Business group fears rates in C&P's planHouston's, an...

TECHNOLOGY & COMMUNICATION

November 09, 1992|By Leslie Cauley

Business group fears rates in C&P's plan

Houston's, an Atlanta-based chain of 60 restaurants nation

wide, has tried out the pager idea in Phoenix, Chicago and California with similar results.

MCI is reaching out for Clinton coattails

Never one to miss a marketing trick, MCI Communications Corp. has launched a new ad campaign to take advantage of Clinton fever. A 24-page booklet, which will appear as newspaper inserts, outlines MCI's plans for telecommunications changes in businesses. It's dubbed the "100 Day Report."

The "change" campaign, which makes digs at the industry's telecommunications incumbent, AT&T, made its debut during election night coverage on the major networks.

Comsat plans to put E-mail on high seas

Have you ever been sailing in the bay on a beautiful day when, suddenly, you got an uncontrollable urge to send an electronic message to the office?

Me neither. But for those of you who have had that experience, help is on the way.

Comsat Mobile Communications is working on a new mobile message service that allows sailors on pleasure craft and working boats to reach over 60 electronic mail systems in 30 countries -- not to mention information services for stock quotes and news summaries.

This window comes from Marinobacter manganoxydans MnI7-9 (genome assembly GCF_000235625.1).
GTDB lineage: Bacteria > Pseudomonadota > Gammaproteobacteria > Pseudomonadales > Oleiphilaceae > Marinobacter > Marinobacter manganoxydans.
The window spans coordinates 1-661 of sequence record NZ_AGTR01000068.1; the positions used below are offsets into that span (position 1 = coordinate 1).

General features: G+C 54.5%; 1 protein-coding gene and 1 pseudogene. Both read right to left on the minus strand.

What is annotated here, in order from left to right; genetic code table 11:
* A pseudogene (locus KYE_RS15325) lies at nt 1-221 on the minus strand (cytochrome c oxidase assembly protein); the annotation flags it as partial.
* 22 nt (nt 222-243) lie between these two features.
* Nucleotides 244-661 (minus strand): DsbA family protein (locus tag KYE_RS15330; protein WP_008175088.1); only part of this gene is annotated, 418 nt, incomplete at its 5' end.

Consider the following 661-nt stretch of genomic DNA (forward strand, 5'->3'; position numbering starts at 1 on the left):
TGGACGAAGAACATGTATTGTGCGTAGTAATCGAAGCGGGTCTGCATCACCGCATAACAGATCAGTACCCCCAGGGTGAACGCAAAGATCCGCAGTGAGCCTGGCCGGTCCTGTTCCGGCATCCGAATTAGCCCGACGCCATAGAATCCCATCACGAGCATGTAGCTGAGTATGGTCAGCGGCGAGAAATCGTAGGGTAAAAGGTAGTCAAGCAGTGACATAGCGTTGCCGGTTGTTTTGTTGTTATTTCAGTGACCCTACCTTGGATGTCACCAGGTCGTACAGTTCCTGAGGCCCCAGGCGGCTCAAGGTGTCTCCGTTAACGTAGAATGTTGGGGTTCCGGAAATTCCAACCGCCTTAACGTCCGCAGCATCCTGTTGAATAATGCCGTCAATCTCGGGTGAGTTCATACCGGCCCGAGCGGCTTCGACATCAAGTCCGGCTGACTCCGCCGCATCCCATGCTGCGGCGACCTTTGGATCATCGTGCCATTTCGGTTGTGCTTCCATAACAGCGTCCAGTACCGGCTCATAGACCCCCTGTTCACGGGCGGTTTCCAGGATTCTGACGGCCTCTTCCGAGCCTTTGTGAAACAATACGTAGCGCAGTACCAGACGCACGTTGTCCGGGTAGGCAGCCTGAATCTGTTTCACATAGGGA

"It allows people who travel to remote areas -- executives, diplomats, field service personnel and journalists -- to maintain business relationships with people who use electronic mail," said George Zachmann, vice president of Land Mobile and Special Services for Comsat, the Washington-based satellite communications company.

To use the service, which is being marketed and sold under Comsat's C-Link trade name, you must have an Inmarsat-C data messaging terminal. Those terminals, which resemble personal computers, cost $5,000 to $10,000 and are available from marine electronics dealers.

Comsat estimates its new E-mail service will give users easy access to more than 5 million electronic mailboxes.

Basic messages cost about a penny a character. Other services cost extra.

The new service, still a pilot program, is expected to be fully implemented early next year.

Medical group setssession on computers

The American Medical Informatics Association will hold its annual Symposium on Computer Applications in Medical Care through Wednesday at the Baltimore Convention Center.

For members, the registration fee is $405. For non-members, the fee is $505. For more information, call the association in Bethesda at 301-657-1291.

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